Tuesday, April 24, 2012
In Arizona v. United States, the Supreme Court should affirm the court of appeal’s decision striking down four provisions of the Arizona immigration enforcement law known as S.B. 1070. The Arizona legislature’s stated – and impermissible -- purpose is to pursue a state immigration policy of “attrition through enforcement” that both conflicts with, and undermines, U.S. immigration law and policy. S.B. 1070 therefore violates the constitutional mandate that federal law is the supreme law of the land.
Supreme Court precedent requires the affirmance of the Ninth Circuit’s ruling. For well over a century when Congress first passed comprehensive immigration legislation, it has been firmly established that the federal government has the exclusive reigns over immigration and nationality law. That makes perfect sense given that the regulation of immigration can have national impacts and foreign policy repercussions. As the Court stated unequivocally in De Canas v. Bica (1976), “[p]ower to regulate immigration is unquestionably exclusively a federal power.”
Federal preemption of state immigration enforcement laws like Arizona’s S.B. 1070 makes perfect sense. The U.S. government should be able to enforce the immigration laws without interference from the states. A state cannot, as Arizona sought to do, pursue its own state immigration enforcement policy. Such a patchwork approach to immigration law, with possibly 50 different policy variations, can allow the nation’s relationships with foreign countries to be held hostage to a rogue state or states.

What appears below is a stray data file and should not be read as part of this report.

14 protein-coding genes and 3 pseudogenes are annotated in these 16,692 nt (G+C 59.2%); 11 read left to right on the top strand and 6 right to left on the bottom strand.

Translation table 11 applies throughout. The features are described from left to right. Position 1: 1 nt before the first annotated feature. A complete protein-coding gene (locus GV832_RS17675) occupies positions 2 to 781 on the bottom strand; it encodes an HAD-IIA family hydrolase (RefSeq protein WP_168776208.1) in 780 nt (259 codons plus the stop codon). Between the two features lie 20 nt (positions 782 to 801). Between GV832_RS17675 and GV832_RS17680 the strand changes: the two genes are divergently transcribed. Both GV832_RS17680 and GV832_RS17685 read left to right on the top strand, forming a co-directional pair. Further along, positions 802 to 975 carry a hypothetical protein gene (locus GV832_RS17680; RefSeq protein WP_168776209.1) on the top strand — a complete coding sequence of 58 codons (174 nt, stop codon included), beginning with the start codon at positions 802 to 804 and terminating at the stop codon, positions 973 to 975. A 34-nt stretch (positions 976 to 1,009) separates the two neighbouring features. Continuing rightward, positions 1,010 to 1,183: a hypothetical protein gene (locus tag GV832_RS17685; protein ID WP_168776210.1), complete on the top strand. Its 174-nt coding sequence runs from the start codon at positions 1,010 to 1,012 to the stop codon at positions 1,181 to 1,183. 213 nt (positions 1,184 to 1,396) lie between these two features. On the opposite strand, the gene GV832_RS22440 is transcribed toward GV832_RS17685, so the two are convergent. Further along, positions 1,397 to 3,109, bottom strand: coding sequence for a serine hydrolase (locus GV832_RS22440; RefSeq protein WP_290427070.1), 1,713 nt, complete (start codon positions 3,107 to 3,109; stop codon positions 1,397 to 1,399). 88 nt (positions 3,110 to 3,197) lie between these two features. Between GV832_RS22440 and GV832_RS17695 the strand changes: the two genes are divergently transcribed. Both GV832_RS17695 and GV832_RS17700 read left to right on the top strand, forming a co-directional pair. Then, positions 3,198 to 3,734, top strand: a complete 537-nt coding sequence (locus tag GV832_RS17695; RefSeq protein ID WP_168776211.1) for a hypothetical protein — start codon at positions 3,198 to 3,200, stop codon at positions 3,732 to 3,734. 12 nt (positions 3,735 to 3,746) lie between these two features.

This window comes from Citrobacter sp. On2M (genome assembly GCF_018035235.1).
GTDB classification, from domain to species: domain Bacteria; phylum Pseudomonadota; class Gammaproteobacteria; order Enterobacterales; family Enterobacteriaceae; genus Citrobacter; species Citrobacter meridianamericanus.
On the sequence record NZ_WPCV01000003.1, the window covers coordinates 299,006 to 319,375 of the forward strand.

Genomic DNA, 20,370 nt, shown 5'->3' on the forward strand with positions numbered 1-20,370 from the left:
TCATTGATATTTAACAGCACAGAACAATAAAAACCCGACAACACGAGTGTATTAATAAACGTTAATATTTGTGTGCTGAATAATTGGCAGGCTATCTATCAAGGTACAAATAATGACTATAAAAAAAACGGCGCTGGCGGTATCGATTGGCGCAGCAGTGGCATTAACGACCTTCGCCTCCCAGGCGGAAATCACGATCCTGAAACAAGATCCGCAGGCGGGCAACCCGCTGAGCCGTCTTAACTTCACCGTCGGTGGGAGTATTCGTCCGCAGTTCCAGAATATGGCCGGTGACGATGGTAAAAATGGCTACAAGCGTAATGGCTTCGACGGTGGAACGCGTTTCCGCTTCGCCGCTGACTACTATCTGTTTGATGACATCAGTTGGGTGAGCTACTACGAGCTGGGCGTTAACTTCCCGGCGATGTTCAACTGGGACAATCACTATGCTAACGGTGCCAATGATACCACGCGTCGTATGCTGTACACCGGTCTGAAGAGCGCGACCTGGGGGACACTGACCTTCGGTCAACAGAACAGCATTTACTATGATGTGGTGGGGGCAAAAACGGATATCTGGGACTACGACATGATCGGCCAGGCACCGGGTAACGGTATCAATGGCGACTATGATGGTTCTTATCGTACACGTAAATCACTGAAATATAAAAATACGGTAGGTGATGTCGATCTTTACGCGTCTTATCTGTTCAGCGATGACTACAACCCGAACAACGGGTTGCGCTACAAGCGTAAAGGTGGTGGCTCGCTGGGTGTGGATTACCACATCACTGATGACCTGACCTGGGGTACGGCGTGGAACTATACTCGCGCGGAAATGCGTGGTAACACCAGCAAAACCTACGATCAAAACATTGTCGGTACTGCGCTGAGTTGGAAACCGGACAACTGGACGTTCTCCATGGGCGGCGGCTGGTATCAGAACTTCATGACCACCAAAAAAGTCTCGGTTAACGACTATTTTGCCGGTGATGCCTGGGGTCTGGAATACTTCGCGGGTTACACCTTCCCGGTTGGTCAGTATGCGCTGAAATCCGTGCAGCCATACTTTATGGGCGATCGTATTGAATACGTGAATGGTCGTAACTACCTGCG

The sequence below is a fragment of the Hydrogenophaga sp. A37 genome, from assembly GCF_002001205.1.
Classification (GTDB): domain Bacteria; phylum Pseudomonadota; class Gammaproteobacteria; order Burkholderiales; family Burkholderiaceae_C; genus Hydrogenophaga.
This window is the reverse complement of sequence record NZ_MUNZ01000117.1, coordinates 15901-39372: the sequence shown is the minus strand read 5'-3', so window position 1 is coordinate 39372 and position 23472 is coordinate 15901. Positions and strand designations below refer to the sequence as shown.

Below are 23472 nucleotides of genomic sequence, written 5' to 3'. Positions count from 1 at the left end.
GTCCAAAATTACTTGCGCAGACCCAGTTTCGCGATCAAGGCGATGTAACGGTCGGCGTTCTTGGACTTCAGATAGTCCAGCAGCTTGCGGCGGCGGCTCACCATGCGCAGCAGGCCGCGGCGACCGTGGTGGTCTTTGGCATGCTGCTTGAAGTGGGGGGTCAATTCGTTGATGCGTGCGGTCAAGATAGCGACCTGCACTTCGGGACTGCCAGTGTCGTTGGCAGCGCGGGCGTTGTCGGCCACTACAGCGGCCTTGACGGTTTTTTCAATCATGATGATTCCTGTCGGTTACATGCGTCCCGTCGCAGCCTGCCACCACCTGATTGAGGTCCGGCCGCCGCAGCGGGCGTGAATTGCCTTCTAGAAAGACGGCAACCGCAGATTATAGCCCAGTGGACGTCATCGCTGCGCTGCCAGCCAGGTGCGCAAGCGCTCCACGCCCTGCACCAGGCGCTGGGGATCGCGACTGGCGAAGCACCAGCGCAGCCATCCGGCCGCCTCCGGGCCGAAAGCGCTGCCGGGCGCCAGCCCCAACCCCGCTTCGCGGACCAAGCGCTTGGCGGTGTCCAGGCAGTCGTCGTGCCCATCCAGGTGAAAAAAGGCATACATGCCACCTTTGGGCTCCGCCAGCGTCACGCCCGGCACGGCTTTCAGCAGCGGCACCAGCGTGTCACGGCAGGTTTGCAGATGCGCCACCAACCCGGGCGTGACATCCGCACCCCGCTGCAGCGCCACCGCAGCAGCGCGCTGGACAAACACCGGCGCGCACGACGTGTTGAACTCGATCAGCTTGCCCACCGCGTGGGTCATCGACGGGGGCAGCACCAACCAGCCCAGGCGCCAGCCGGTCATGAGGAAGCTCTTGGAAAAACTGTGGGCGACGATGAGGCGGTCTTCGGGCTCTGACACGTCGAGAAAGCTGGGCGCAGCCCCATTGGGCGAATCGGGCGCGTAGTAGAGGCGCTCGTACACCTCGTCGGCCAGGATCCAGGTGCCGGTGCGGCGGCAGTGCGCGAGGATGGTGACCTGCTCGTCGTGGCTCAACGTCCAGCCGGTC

Upholding the court of appeals ruling is consistent with the Supreme Court’s 2011 decision in Chamber of Commerce v. Whiting, which rejected a challenge to an Arizona law allowing the state to strip the licenses of business that employ undocumented immigrants. Federal immigration law expressly allows the states to use its licensing schemes in the manner that Arizona did in the law at issue in Whiting. S.B. 1070 is much broader in scope than a mere licensing law and claims to create an entire state immigration policy law. In addition, in Whiting, the Chamber of Commerce, not the U.S. government, claimed that the state had infringed on the federal power to regulate immigration. Here, the U.S. government claims that Arizona’s law intrudes on federal power – and has damaged national interests by provoking protests made by the Mexican government as well as governments across Latin America. Needless to say, a claim of the infringement on federal power is more powerfully made by the federal government than the Chamber of Commerce.
Serious civil rights concerns lurk in the background of the legal arguments in Arizona v. United States. Namely, Latina/os and immigrants fear that S.B. 1070’s mandate that state and local police check the immigration status of persons whom they “reasonably suspect” are undocumented, will result in racial profiling at levels never before seen. Those familiar with the civil rights record of Maricopa County (Arizona) Sheriff Joe Arpaio know that this fear is real.
To justify S.B. 1070, Arizona political leaders contend that the U.S. government is failing to enforce the immigration laws. It is hard to contend, however, that the Obama administration is not enforcing the law when it has deported more immigrants than any other President in U.S. history (nearly 400,000 last year). In any event, the frustration with the current immigration system is for Congress, not the states, to address through comprehensive – and national – immigration reform.